Native Americans attributed magical qualities to the Black-footed Ferret because it was active at night. As a result, they frequently used this animal in their rituals.

Our Experiences with Black-Footed Ferrets

photos M. Noonan

In South Dakota, we were very fortunate to study with Doug Sargent, coordinator of the reintroduction efforts being made in Buffalo Gap National Grasslands. Mr. Sargent introduced us to "Annie", a captive Black-footed Ferret used in their program. He then took us on a tour of a prairie dog town where he taught us how to look for and interpret the signs of ferret activity. It was thrilling to realize that we were in the presence of the few surviving members of this very endangered species.

We also had the pleasure of meeting with Travis Laveri, a representative of the Black-footed Ferret Foundation. During our time with Mr. Laveri we learned a great deal about the conservation of this wonderful species. He brought us to a reintroduction site and showed us what he called a “ferret college”, a system of enclosures where the ferrets learn how to survive in the wild. The ferrets remain in these acclimation pens for the last few weeks before their release, and it is here that they learn to hunt properly in the wild. Mr. Laveri then showed us the equipment that they use to track the progress of the ferrets, and how they keep track of their populations. So far, the population that was released in the area that we visited is stable and seemingly thriving. It was quite an amazing feeling to be standing on ground under which such a beautiful and endangered animal is currently living!

Black-Footed Ferret Conservation

photo M. Noonan

The Black-footed Ferret is arguably the most endangered mammal in North America – maybe even in the entire world! Its current plight is due to the destruction of their principal source of food and habitat – the prairie and the prairie dog. By 1974, Black-footed Ferrets were thought to be extinct. However, in 1981 a ranch dog in Wyoming killed a ferret, leading to the discovery of the last remaining population of Black-footed Ferrets consisting of about 130 individuals. In 1985, nearly the entire population tragically died due to outbreaks of canine distemper and sylvatic plague. When the population reached only 18 members, they were brought into captivity in a desperate attempt to save the species. By 1991, a successful captive breeding program was initiated with a cooperative effort between government agencies and zoological organizations. The U.S. Fish and Wildlife Service developed a Black-footed Ferret recovery program. Since then, major reintroductions to the wild have occurred in six U.S. states, including Wyoming, Montana, South Dakota, and Arizona, as well as Mexico.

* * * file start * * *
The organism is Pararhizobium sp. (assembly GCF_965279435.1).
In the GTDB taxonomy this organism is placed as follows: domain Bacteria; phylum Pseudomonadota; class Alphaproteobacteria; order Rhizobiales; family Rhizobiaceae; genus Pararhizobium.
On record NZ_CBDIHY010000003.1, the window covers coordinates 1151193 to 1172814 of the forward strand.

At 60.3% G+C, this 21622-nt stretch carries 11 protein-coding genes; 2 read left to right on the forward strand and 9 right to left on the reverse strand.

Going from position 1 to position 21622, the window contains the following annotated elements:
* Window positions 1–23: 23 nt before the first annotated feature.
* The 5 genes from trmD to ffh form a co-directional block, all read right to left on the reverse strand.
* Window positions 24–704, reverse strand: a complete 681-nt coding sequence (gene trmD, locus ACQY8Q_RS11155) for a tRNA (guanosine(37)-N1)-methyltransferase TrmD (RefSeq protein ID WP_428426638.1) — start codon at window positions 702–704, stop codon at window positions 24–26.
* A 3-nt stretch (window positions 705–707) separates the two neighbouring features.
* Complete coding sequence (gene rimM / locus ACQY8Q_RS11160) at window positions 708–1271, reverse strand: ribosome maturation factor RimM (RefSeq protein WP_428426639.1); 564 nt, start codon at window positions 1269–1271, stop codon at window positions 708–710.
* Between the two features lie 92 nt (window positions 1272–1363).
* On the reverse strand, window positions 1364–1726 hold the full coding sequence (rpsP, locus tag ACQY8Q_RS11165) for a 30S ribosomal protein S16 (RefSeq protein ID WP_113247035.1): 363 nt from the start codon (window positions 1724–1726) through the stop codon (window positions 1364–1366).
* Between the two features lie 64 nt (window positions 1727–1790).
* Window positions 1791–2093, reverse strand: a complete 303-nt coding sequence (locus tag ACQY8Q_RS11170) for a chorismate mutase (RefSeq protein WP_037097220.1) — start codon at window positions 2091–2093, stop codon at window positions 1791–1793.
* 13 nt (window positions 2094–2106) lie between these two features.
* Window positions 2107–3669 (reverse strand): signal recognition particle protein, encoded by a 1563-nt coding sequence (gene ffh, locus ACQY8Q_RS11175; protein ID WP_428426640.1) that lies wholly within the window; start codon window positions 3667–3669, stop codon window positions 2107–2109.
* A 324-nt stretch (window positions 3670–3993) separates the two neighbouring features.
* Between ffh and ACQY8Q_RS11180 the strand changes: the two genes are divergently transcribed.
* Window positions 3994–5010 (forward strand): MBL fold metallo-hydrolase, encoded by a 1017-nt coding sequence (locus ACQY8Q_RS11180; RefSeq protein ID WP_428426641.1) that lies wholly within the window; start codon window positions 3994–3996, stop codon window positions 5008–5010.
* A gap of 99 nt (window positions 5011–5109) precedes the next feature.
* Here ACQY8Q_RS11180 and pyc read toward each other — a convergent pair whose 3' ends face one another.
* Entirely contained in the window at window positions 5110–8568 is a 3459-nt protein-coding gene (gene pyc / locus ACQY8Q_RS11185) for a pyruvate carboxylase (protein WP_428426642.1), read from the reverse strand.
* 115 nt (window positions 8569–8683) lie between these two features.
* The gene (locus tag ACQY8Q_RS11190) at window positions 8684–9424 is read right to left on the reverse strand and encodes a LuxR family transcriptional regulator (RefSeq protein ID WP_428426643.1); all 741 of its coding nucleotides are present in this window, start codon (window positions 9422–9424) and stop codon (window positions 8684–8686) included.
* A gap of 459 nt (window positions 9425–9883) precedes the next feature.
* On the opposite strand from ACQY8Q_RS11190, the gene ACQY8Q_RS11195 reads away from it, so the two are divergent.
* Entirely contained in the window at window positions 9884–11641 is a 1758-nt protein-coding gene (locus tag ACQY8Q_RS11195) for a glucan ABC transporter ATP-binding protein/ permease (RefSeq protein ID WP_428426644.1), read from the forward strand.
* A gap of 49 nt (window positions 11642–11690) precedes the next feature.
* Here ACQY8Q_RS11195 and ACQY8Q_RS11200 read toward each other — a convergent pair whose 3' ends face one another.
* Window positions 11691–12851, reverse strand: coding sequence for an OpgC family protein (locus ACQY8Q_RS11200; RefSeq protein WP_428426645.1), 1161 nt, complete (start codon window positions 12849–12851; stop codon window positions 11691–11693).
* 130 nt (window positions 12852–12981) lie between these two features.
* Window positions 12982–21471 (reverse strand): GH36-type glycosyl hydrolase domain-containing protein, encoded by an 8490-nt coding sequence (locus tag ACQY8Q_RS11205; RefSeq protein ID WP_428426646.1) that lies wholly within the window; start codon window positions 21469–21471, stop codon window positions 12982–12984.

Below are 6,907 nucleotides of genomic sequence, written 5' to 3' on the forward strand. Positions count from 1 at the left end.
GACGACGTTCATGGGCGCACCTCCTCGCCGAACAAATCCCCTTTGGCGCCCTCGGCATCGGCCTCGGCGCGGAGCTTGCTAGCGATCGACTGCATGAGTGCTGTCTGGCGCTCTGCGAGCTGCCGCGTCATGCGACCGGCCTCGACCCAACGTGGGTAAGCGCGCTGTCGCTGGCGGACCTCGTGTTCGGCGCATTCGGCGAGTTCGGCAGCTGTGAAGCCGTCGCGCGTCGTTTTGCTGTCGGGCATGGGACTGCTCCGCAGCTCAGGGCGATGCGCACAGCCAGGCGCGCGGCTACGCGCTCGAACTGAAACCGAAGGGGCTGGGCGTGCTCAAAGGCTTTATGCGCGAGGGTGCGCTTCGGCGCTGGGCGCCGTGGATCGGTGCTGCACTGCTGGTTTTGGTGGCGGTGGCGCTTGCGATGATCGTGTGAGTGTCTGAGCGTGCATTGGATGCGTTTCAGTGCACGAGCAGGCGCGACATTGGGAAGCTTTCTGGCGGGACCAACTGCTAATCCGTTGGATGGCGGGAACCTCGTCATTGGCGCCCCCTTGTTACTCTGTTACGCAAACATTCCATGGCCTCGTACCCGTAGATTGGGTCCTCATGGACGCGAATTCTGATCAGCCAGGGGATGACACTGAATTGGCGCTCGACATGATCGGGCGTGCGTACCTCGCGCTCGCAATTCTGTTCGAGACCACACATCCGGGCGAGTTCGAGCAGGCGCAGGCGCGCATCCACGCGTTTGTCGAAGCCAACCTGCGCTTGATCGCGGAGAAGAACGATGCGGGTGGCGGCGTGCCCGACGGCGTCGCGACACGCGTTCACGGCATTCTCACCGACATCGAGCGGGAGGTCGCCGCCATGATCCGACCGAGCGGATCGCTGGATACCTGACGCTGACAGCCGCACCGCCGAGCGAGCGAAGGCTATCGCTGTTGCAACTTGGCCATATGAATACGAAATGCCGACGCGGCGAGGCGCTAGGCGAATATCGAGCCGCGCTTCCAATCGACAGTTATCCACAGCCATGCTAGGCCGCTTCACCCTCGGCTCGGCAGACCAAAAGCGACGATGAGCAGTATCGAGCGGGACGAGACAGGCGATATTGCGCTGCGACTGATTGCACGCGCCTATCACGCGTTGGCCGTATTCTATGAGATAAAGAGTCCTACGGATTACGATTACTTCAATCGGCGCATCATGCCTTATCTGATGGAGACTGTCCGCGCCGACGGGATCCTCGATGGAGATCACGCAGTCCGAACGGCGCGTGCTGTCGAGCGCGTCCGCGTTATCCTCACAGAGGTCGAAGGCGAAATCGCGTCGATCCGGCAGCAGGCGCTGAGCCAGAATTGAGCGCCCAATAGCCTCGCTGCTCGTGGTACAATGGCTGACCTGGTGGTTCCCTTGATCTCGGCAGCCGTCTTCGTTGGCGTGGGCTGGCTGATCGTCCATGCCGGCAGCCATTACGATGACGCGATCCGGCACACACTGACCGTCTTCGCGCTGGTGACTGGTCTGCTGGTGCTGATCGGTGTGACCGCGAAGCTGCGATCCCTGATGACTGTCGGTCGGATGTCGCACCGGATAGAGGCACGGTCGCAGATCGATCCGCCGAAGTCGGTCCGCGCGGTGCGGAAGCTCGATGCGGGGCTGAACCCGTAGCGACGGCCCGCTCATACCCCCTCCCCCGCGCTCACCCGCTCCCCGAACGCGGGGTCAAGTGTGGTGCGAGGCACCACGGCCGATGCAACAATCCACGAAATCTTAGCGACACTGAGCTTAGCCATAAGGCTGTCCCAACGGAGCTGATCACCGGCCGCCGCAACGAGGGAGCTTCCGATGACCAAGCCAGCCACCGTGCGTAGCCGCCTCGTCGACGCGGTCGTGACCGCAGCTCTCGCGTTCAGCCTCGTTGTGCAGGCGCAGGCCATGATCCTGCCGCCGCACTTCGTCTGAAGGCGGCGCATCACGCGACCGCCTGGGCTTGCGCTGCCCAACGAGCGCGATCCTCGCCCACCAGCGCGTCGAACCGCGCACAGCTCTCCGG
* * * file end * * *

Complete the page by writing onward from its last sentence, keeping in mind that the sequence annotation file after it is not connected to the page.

The goal is to establish at least 10 separate, self sustaining Black-footed Ferret populations, each of which will contain no less than 30 mature and breeding adults. The team hopes to have successfully released at least 1500 ferrets into the wild by the year 2010.

photo M. Noonan


Carnivora - Mammalian Order, which consists of families including cats, weasels, civets, hyenas, raccoons, and bears.

nocturnal - active during the night

Content provided by Canisius College students under the direction of Michael Noonan, PhD.